WHY BAMBOO?

Simply put, bamboo’s combination of beauty and utility are unmatched in the plant world.  Human cultures around the world have long depended on bamboo for countless uses, including the primary needs of food and shelter.  Reflecting this long history of use, bamboo is known as “the friend of the people” in China and “the brother” in Vietnam.  Although many cultures have a long history of bamboo utilization, the western world is only beginning to realize its potential as a rapidly renewable, infinitely useful natural resource.

Along with the numerous bamboo products available today, the popularity of bamboo in landscapes is also on the rise.  Common landscaping applications include privacy screens, specimen plantings, windbreaks, groundcover, erosion control, and noise/dust barriers.  Additionally, bamboo provides food and excellent wildlife habitat for a variety of species.  Available bamboos range from just a few inches to seventy or more feet tall.  Growth habits, cane coloration, and foliage variegation vary by species and variety, with many unique looks possible.  Most bamboos are also very drought-tolerant once established.

For artists, craftspeople, or gardeners, the practical applications for bamboo are limited only by one’s imagination.  We are constantly amazed at the many different ways we find to use bamboo around the farm!  Given proper management, bamboo produces copious amounts of biomass and may be harvested yearly after the initial establishment period, which varies according to species and climate.  Bamboo plantings may be managed with an eye towards multiple end-uses (poles, fiber, edible shoots, livestock forage, crafts, landscaping, etc.)  Bamboo is also easily grown without expensive and polluting chemical pesticides or fertilizers and is very useful in reclamation of damaged or abused land.  Additionally, bamboo is very efficient at carbon sequestration and also releases around one-third more oxygen to the atmosphere than a comparable-sized stand of trees.

One other consideration for those of us in the hurricane belt of the Deep South is the strength, flexibility, and resilience of bamboo.  Bamboo’s strength and flexibility allows it to weather high winds with little or no damage.  Any canes that do break are easily pruned out and quickly replaced during the next growing season.  Compare this to other common screening plants which, when blown over, have to be replaced, leaving a gap in the privacy screen for years.  Additionally, since bamboo canes are hollow and relatively lightweight, bamboo may be planted near houses or other structures without worries of high winds blowing them onto the building and doing severe damage.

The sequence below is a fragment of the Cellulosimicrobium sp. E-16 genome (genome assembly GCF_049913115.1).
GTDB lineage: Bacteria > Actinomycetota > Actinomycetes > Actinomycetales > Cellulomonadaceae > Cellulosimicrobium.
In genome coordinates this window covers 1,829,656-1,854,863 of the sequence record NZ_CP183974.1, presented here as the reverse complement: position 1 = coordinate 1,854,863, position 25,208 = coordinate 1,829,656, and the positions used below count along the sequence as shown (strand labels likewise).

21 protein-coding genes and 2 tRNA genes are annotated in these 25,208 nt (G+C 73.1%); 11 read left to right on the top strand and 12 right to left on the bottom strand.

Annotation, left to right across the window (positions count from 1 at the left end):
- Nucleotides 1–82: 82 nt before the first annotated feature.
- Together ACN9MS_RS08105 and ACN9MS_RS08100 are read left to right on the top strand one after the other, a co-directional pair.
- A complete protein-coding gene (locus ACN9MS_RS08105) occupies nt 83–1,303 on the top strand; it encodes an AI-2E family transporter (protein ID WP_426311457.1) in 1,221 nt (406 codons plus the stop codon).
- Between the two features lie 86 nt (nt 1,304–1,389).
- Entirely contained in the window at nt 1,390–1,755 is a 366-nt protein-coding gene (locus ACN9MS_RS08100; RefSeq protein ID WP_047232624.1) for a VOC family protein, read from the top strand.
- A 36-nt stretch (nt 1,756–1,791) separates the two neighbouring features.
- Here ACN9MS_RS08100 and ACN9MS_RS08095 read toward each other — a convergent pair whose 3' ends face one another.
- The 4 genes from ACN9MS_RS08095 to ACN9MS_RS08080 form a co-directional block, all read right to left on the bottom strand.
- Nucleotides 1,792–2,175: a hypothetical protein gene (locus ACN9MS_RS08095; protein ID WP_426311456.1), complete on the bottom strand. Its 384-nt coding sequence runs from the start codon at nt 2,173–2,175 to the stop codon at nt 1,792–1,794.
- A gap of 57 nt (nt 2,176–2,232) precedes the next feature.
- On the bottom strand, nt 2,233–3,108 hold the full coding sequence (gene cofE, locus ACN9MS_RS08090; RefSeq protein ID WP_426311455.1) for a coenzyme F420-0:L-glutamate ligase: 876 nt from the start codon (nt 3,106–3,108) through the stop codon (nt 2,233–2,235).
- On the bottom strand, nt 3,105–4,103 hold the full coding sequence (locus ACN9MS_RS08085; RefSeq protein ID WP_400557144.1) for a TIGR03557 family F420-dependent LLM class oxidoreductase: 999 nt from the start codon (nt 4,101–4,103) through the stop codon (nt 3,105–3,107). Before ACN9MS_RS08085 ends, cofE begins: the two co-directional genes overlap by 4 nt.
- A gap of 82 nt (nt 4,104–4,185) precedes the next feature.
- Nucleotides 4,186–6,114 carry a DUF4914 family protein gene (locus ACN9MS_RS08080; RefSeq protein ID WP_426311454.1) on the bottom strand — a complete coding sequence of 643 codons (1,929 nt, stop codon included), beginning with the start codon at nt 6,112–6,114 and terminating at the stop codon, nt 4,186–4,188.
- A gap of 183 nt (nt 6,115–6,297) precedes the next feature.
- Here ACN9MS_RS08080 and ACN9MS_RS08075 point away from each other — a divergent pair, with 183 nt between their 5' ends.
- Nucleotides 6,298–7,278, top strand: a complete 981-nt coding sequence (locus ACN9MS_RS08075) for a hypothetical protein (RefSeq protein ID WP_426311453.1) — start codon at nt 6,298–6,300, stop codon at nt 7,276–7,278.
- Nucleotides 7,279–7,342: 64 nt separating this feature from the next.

Edible and nutritious bamboo shoots, long a staple of Asian cuisine, represent another potential bamboo use and marketing opportunity.  Fresh bamboo shoots are an oddity in most Western markets, but have great potential as a “new” perennial vegetable.  For anyone interested in producing bamboo shoots or poles, we recommend the book Farming Bamboo by Daphne Lewis and Carol Miles.  The book discusses the best varieties for shoots and poles and details the ongoing research of the authors, in conjunction with Washington State University, on producing fresh bamboo shoots for markets in the Pacific Northwest.  Although the research is focused in the PNW, most of the varieties do well in the Southeastern US, many attaining larger sizes here and producing the most desirable larger shoots.  Also, please see our Farming Bamboo page and www.bamboofarmingusa.com for online resources on producing edible shoots and bamboo poles.

One final thought that bears mentioning:  In some areas, especially the Deep South, the running bamboos have developed a reputation as being invasive.  While it is true that the “runners” can eventually spread to cover a large area, their spread is entirely predictable and easily managed with a little yearly maintenance.  Bamboos flower and set seed very rarely.  We know of no instance where a bamboo has flowered and spread by seed from its original planting site.  Running bamboos are much easier to manage than seed-dispersed invasives such as Chinese Privet (Ligustrum sinense) and Mimosa (Albizia julibrissin), which have invaded large areas across the South.  Click on running bamboos for more information on control and containment options.  Or click on non-invasive clumping bamboos for more information about bamboos that do not need containment and will not spread.

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6273 Thigpen Trail  Doerun, Georgia  31744   •   Telephone: 706-255-4901
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